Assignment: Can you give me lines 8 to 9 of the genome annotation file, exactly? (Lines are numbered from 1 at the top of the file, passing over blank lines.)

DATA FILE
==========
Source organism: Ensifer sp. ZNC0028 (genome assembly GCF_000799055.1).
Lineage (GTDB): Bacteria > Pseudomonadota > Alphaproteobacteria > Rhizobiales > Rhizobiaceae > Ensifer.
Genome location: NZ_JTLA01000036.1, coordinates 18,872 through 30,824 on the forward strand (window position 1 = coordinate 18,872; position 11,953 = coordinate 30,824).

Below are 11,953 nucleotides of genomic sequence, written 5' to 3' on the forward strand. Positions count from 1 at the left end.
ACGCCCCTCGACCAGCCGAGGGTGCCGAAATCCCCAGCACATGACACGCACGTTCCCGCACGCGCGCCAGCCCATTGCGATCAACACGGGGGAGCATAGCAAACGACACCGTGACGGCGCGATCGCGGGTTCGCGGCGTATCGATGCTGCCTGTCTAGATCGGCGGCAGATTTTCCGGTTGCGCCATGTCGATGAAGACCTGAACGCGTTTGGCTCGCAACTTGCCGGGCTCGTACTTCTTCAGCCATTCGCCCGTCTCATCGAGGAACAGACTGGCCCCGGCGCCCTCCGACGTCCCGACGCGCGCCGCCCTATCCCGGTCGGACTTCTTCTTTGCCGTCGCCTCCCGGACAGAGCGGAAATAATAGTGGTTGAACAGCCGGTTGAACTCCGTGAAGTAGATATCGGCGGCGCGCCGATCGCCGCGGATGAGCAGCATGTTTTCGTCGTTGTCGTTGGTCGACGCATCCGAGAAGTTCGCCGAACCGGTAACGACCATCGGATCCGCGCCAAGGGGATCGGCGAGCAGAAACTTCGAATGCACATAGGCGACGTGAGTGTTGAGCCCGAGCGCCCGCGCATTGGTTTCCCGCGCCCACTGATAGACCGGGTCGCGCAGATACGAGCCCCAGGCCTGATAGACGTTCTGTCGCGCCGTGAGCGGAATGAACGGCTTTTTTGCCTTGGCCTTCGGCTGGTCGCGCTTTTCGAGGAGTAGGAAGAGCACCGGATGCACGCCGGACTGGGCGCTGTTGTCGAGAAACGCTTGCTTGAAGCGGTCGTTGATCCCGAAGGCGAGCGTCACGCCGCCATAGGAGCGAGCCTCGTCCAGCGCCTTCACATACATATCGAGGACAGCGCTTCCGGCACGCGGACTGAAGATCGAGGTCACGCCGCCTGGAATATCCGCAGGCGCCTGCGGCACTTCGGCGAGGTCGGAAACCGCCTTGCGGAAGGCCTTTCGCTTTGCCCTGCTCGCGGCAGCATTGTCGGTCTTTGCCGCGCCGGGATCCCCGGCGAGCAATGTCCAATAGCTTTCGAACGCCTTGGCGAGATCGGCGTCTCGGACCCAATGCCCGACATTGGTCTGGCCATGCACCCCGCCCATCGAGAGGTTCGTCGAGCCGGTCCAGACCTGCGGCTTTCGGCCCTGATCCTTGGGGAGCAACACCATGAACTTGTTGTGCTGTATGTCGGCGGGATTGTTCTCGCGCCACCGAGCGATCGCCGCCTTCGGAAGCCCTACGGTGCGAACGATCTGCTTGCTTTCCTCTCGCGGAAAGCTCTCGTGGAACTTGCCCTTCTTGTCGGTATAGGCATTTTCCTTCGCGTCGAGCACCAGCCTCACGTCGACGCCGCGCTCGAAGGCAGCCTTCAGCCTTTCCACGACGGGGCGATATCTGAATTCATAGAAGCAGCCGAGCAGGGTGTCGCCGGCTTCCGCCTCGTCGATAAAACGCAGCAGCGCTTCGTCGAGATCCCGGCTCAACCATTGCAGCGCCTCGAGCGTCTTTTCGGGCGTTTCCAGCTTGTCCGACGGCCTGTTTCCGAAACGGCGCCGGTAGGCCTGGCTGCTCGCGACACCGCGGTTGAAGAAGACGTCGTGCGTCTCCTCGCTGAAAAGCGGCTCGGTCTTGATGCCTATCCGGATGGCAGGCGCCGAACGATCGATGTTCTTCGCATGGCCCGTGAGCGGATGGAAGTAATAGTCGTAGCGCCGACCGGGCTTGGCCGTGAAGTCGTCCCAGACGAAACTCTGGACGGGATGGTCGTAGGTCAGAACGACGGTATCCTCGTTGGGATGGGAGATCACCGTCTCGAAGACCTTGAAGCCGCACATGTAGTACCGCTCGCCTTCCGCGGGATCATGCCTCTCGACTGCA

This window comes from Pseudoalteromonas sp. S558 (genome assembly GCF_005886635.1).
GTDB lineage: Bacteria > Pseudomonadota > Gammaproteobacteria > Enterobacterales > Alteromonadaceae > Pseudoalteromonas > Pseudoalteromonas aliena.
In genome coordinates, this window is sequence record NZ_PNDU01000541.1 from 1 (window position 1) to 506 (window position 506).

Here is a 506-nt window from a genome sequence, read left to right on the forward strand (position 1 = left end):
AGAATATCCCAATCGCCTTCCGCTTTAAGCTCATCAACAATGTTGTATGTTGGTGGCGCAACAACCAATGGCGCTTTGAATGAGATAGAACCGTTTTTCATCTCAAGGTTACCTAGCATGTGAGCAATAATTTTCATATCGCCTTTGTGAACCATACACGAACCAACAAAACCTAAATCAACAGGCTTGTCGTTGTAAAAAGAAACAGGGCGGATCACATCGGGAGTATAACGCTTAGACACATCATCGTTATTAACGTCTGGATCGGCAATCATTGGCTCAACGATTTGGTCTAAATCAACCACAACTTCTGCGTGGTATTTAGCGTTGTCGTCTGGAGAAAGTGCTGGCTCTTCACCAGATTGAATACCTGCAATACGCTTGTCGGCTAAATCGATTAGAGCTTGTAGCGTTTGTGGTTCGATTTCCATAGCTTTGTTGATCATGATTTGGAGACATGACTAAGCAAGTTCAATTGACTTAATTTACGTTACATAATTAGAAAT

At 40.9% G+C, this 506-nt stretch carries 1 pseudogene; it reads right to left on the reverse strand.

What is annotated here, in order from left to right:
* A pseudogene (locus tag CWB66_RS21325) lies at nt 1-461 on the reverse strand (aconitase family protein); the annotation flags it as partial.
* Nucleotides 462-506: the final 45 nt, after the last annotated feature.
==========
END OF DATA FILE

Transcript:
In genome coordinates, this window is sequence record NZ_PNDU01000541.1 from 1 (window position 1) to 506 (window position 506).

Here is a 506-nt window from a genome sequence, read left to right on the forward strand (position 1 = left end):